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Photoshop Elements 6: The Missing Manual Paperback – October 20, 2007

ISBN-13: 978-0596514440 ISBN-10: 0596514441 Edition: 1st

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Product Details

  • Paperback: 592 pages
  • Publisher: O'Reilly Media; 1 edition (October 20, 2007)
  • Language: English
  • ISBN-10: 0596514441
  • ISBN-13: 978-0596514440
  • Product Dimensions: 7 x 1.4 x 9.2 inches
  • Shipping Weight: 2.4 pounds
  • Average Customer Review: 4.2 out of 5 stars  See all reviews (98 customer reviews)
  • Amazon Best Sellers Rank: #208,597 in Books (See Top 100 in Books)

Editorial Reviews

Amazon.com Review

Photoshop Elements 6: The Missing Manual provides the best possible guidance to scrapbookers, photographers at every level, budding graphic artists--anyone who wants to get the most out of the latest Elements upgrade.

Author Barbara Brundage’s Top 10 Elements Tips
1. Always back up your photos as soon as you get them out of your camera. You can use the Organizer's backup or disc-burning feature (File->Backup Catalog to CD, DVD or Hard Drive) for this, or you can use your computer's built-in disc-burning utility. For really important photos (wedding and baby pix, for example), it's not a bad idea to burn a disc and keep that someplace else, like your safe deposit box or with a friend or relative. Then, no matter what happens, you won't have to worry about losing your photos.
2. Never, ever work on your original photo. If you use the Organizer, good news: Elements already has your back. It creates version sets, which allow you to save different states of your image as you edit. You can create as many different versions of a photo as you like and go back to any one of them at any time. And if you’re working with RAW files you can't alter your original (only the conversion settings). If you don't use the Organizer, make a copy of the picture (File->Duplicate) and work on that. This way you can always start over again if you get a better idea later on.
3. Sharing photos with the Organizer. There are all kinds of fun, creative ways to share your photos in Elements 6, and the Organizer makes it super easy to explore them all. Try a slideshow with music and commentary, or upload your photos to EasyShare or one of the other online services to create mugs, bags, and other cool gift items with your photos on them.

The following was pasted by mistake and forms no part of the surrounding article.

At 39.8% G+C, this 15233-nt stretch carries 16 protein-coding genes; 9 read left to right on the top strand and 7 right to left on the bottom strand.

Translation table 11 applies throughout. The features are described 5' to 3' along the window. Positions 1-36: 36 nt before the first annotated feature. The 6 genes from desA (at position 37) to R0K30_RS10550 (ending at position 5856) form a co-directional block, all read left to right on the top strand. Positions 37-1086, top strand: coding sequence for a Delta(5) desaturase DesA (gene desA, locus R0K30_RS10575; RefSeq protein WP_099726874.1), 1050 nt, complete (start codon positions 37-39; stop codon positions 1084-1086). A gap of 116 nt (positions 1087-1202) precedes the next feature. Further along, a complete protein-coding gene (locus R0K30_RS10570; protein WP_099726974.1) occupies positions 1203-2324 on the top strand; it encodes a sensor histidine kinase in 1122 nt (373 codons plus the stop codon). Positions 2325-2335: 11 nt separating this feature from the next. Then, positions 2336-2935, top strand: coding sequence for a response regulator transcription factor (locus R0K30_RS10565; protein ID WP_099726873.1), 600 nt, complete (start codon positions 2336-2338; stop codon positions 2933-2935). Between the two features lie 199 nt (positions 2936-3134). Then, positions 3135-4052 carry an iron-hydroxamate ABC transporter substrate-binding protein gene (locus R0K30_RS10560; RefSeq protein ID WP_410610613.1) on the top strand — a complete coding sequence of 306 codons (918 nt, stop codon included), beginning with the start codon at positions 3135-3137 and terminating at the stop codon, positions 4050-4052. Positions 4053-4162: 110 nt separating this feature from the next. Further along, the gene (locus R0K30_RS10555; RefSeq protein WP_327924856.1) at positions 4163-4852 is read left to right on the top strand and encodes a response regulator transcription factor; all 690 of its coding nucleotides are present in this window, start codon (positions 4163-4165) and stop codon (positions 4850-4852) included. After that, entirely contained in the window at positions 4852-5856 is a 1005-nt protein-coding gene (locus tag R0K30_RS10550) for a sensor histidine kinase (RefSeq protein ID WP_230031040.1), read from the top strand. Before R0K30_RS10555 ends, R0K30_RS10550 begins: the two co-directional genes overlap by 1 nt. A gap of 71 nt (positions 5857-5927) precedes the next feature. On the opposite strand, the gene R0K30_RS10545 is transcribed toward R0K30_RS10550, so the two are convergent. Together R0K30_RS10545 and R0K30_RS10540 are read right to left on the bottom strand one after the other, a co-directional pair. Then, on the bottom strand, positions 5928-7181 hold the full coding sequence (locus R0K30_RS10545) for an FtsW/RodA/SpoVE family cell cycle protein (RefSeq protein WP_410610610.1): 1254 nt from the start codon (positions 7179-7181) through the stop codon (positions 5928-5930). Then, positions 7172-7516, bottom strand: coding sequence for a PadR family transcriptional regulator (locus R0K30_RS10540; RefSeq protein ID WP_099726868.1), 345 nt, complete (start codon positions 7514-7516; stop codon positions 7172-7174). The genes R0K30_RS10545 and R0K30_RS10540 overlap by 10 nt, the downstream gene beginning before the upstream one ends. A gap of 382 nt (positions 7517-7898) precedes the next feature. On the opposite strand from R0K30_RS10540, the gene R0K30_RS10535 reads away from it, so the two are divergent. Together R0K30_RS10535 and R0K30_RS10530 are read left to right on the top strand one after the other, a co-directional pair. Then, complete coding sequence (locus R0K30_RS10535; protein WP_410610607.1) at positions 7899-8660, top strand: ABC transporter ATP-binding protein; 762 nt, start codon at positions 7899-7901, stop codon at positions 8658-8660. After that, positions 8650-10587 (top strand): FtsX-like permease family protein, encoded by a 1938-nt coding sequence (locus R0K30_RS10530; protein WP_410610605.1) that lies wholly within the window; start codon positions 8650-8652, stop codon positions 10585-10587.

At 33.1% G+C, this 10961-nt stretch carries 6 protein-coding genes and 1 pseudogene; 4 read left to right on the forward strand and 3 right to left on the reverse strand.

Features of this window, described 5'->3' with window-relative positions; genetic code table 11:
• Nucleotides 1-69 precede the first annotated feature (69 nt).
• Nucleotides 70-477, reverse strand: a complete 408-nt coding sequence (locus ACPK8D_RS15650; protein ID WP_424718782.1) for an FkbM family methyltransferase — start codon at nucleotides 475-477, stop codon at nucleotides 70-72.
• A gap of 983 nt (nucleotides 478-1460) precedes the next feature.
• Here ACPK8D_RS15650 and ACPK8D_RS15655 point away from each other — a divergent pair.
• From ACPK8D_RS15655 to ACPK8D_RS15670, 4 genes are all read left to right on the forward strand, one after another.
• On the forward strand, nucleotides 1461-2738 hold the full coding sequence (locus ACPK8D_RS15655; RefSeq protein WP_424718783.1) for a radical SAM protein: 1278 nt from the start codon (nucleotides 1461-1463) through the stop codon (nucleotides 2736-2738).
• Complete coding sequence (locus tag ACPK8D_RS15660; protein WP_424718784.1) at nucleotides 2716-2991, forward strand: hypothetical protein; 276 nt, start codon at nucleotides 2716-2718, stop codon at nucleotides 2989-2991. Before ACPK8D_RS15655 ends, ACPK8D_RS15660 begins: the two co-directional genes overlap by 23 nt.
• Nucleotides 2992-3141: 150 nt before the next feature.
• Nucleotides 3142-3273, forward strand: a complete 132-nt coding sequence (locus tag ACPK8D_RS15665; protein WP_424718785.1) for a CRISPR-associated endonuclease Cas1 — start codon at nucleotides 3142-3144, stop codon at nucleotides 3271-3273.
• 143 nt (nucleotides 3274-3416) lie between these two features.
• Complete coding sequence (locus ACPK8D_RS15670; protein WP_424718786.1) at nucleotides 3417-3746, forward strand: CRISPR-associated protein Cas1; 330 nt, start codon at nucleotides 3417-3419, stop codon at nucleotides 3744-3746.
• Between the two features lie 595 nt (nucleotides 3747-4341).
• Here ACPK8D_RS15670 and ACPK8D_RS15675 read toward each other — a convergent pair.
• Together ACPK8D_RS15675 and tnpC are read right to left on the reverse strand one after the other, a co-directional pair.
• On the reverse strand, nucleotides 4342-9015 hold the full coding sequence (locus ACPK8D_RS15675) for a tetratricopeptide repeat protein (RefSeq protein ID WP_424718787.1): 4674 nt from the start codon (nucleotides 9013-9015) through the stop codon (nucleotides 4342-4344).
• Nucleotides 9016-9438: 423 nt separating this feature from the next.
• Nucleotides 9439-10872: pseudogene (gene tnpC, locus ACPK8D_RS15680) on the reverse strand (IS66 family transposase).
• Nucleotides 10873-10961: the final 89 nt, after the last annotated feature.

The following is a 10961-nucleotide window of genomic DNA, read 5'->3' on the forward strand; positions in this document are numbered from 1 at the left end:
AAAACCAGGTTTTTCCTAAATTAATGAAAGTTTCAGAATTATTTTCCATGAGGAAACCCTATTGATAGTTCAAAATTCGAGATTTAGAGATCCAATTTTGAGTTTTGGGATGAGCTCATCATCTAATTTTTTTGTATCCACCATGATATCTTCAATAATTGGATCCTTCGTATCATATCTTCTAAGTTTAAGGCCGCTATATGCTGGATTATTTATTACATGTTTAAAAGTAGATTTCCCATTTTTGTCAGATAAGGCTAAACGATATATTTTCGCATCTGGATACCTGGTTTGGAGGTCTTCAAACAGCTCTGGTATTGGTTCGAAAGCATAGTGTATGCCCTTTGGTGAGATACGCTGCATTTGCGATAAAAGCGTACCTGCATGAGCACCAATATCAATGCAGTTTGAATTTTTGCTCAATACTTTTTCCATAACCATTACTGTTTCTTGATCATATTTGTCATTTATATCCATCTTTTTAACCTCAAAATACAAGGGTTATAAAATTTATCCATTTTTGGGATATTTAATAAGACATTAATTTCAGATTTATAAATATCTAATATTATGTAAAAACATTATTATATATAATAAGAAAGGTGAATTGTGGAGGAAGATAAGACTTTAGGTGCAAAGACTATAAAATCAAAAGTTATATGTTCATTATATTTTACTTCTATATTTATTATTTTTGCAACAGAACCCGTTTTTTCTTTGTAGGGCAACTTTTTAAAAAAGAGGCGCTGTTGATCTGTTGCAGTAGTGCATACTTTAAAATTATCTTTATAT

4. Don't scorn the auto buttons. If you've never tried these one-click fixes--Auto Levels or Auto Color, for example--give ‘em a try. Each version of Elements gets a little smarter and you may find that you like the results you get from one of these easy-to-use fixes.
5. Panoramas for everyone. You don't need to feel wistful anymore about the fact that your point and shoot camera's lens doesn't have a true wide-angle setting. Take a series of photos with, ideally, about a 30% overlap and Elements' Photomerge will automatically stitch them together into a panorama wider than you could have captured with the widest lens. (If you've tried Photomerge in previous editions of Elements, the Photomerge in Elements 6 is a whole new thing--totally automated and it does terrific blending to eliminate visible seams between images.)
6. Batch processing with RAW. If you shoot RAW format photos, now you can apply the same settings to multiple pictures at once. Just open all the RAW files you want to work on, and then click to select each of their thumbnail-sized photos. Elements will then apply any edits you've made to the current photo to all the pictures you've just selected.
7. Crop creatively. Unless you plan to print on standard photo paper, don't feel compelled to crop your photos to standard photo paper sizes and shapes. Use cropping to emphasize the best parts of your photo if you plan to use the image for the Web or to print at home.
8. Take credit, quickly. You can put copyright info on your photos by using the Watermark feature in the Process Multiple Files dialog box (File->Process Multiple Files), or you can create a custom brush: just type what you want (the copyright symbol is Alt+0169 in Windows, Option+G on a Mac), then select your type and go to Edit->Define Brush. Save your brush and from now on you've got a one-click copyright notice.